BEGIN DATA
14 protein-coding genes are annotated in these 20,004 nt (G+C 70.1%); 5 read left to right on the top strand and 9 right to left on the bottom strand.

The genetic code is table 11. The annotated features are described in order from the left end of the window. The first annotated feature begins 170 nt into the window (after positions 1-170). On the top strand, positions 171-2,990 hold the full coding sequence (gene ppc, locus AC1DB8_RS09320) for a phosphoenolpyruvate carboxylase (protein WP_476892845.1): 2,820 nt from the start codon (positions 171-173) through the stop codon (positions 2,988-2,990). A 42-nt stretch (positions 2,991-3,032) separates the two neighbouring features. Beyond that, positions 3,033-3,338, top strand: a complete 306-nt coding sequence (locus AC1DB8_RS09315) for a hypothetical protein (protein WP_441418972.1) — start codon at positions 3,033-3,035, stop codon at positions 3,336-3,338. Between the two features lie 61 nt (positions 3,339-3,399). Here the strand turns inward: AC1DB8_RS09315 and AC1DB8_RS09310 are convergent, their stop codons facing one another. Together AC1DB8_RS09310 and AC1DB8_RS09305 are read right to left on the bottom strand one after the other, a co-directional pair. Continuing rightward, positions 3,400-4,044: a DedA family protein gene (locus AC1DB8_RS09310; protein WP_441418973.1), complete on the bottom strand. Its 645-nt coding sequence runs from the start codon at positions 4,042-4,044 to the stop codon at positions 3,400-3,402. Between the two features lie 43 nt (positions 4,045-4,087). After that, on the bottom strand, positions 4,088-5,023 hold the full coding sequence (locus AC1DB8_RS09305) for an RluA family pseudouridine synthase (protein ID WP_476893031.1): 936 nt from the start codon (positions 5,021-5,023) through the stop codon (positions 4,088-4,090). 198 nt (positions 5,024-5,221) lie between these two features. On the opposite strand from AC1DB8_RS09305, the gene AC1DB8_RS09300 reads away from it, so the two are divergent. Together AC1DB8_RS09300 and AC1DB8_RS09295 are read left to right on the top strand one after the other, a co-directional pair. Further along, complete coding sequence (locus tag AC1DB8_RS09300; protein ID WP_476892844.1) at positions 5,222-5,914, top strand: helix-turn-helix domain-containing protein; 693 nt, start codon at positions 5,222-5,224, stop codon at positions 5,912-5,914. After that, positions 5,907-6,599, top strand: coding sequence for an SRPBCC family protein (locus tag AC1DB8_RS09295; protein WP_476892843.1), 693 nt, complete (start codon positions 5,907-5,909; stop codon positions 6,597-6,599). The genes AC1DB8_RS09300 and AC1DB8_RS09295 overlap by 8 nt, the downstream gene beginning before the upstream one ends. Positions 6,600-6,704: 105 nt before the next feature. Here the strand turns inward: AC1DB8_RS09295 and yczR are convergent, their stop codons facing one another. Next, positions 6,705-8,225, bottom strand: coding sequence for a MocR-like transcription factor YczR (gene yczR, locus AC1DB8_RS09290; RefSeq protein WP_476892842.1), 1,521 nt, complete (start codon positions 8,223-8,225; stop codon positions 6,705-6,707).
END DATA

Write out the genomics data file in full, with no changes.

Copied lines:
14 protein-coding genes are annotated in these 20,004 nt (G+C 70.1%); 5 read left to right on the top strand and 9 right to left on the bottom strand.

The genetic code is table 11. The annotated features are described in order from the left end of the window. The first annotated feature begins 170 nt into the window (after positions 1-170). On the top strand, positions 171-2,990 hold the full coding sequence (gene ppc, locus AC1DB8_RS09320) for a phosphoenolpyruvate carboxylase (protein WP_476892845.1): 2,820 nt from the start codon (positions 171-173) through the stop codon (positions 2,988-2,990). A 42-nt stretch (positions 2,991-3,032) separates the two neighbouring features. Beyond that, positions 3,033-3,338, top strand: a complete 306-nt coding sequence (locus AC1DB8_RS09315) for a hypothetical protein (protein WP_441418972.1) — start codon at positions 3,033-3,035, stop codon at positions 3,336-3,338. Between the two features lie 61 nt (positions 3,339-3,399). Here the strand turns inward: AC1DB8_RS09315 and AC1DB8_RS09310 are convergent, their stop codons facing one another. Together AC1DB8_RS09310 and AC1DB8_RS09305 are read right to left on the bottom strand one after the other, a co-directional pair. Continuing rightward, positions 3,400-4,044: a DedA family protein gene (locus AC1DB8_RS09310; protein WP_441418973.1), complete on the bottom strand. Its 645-nt coding sequence runs from the start codon at positions 4,042-4,044 to the stop codon at positions 3,400-3,402. Between the two features lie 43 nt (positions 4,045-4,087). After that, on the bottom strand, positions 4,088-5,023 hold the full coding sequence (locus AC1DB8_RS09305) for an RluA family pseudouridine synthase (protein ID WP_476893031.1): 936 nt from the start codon (positions 5,021-5,023) through the stop codon (positions 4,088-4,090). 198 nt (positions 5,024-5,221) lie between these two features. On the opposite strand from AC1DB8_RS09305, the gene AC1DB8_RS09300 reads away from it, so the two are divergent. Together AC1DB8_RS09300 and AC1DB8_RS09295 are read left to right on the top strand one after the other, a co-directional pair. Further along, complete coding sequence (locus tag AC1DB8_RS09300; protein ID WP_476892844.1) at positions 5,222-5,914, top strand: helix-turn-helix domain-containing protein; 693 nt, start codon at positions 5,222-5,224, stop codon at positions 5,912-5,914. After that, positions 5,907-6,599, top strand: coding sequence for an SRPBCC family protein (locus tag AC1DB8_RS09295; protein WP_476892843.1), 693 nt, complete (start codon positions 5,907-5,909; stop codon positions 6,597-6,599). The genes AC1DB8_RS09300 and AC1DB8_RS09295 overlap by 8 nt, the downstream gene beginning before the upstream one ends. Positions 6,600-6,704: 105 nt before the next feature. Here the strand turns inward: AC1DB8_RS09295 and yczR are convergent, their stop codons facing one another. Next, positions 6,705-8,225, bottom strand: coding sequence for a MocR-like transcription factor YczR (gene yczR, locus AC1DB8_RS09290; RefSeq protein WP_476892842.1), 1,521 nt, complete (start codon positions 8,223-8,225; stop codon positions 6,705-6,707).